Chemically modifying the mechanical properties of core–shell liquid metal nanoparticles†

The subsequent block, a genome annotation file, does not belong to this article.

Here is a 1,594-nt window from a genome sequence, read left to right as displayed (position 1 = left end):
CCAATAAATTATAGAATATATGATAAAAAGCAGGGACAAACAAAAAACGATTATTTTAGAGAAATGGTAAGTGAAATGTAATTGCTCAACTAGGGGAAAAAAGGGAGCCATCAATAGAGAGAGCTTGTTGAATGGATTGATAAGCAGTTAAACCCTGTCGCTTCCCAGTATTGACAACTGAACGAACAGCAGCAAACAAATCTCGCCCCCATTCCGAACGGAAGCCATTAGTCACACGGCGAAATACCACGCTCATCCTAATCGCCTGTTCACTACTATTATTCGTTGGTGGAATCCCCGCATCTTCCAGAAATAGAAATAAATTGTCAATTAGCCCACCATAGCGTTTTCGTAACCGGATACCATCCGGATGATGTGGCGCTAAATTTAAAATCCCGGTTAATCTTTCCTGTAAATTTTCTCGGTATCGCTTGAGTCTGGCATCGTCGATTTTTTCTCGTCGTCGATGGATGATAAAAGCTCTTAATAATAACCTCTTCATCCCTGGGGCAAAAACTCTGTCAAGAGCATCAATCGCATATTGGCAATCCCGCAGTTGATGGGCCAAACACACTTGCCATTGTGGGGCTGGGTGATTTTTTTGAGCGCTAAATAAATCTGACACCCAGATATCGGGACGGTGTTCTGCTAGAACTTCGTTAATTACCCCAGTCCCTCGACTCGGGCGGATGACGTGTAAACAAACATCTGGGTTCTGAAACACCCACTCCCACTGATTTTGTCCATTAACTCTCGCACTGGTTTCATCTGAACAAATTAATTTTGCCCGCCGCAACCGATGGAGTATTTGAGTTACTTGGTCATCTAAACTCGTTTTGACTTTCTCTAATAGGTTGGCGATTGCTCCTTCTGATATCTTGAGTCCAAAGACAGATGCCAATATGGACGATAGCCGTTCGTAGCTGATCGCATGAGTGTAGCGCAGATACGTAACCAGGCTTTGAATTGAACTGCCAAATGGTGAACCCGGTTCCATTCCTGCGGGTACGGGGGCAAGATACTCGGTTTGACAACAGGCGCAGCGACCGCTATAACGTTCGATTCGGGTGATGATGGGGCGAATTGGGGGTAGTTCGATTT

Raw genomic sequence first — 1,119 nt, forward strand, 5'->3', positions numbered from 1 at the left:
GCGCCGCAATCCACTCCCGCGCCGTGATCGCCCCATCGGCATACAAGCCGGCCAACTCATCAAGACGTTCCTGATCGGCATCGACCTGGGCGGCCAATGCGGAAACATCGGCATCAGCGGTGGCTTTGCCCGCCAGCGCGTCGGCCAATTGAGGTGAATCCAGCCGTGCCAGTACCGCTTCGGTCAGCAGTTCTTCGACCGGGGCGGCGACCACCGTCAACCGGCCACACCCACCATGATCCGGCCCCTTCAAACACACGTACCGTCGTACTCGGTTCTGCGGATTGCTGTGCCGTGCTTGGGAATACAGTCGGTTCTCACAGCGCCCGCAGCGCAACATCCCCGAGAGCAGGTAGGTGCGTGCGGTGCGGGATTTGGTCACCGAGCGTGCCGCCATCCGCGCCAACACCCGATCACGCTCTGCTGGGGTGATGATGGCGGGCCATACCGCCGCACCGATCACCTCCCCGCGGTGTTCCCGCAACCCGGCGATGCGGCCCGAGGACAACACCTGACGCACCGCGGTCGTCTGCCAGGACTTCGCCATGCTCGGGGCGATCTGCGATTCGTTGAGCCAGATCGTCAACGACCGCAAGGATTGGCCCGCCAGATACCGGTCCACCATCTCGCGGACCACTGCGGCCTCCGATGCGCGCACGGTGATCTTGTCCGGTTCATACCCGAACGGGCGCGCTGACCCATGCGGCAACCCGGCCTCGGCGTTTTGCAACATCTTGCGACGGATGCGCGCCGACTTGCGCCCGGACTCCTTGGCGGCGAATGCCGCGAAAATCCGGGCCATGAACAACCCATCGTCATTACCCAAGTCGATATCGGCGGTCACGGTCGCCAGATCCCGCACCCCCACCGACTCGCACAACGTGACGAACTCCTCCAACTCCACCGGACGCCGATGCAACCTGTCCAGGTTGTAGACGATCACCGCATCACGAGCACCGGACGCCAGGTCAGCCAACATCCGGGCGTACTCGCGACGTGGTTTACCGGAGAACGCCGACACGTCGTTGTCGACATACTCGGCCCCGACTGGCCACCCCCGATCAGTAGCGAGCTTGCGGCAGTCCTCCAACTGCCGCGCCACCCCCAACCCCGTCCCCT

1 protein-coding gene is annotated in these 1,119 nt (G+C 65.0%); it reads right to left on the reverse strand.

Eutectic gallium–indium (EGaIn) is a room temperature liquid metal that can be readily fabricated into nanoparticles which naturally form a thin, passivating gallium oxide shell. These core–shell nanoparticles are of interest for a variety of stimuli-responsive applications, which often utilize physical deformation of the particles to release the molten, conductive payload from within the gallium oxide shell. In the present work, we introduce a variety of chemical strategies to produce EGaIn nanoparticles which exhibit a wide range of gallium oxide shell thicknesses. These chemically modified oxide thicknesses are then correlated to the core–shell liquid nanoparticles’ mechanical properties by subjecting the particles to orthogonal characterization techniques; XPS for measurement of the gallium oxide shell thickness and nanoindentation for measurement of particle stiffness and elastic modulus. Additionally, nanoindentation is used to determine the onset of particle rupture and resultant conductivity. Ultimately, quantification of the relationships between chemical treatment and derivative mechanical properties in liquid metal nanoparticles will enable advanced applications of these colloids, such as in tailored self-healing and responsive electronic devices.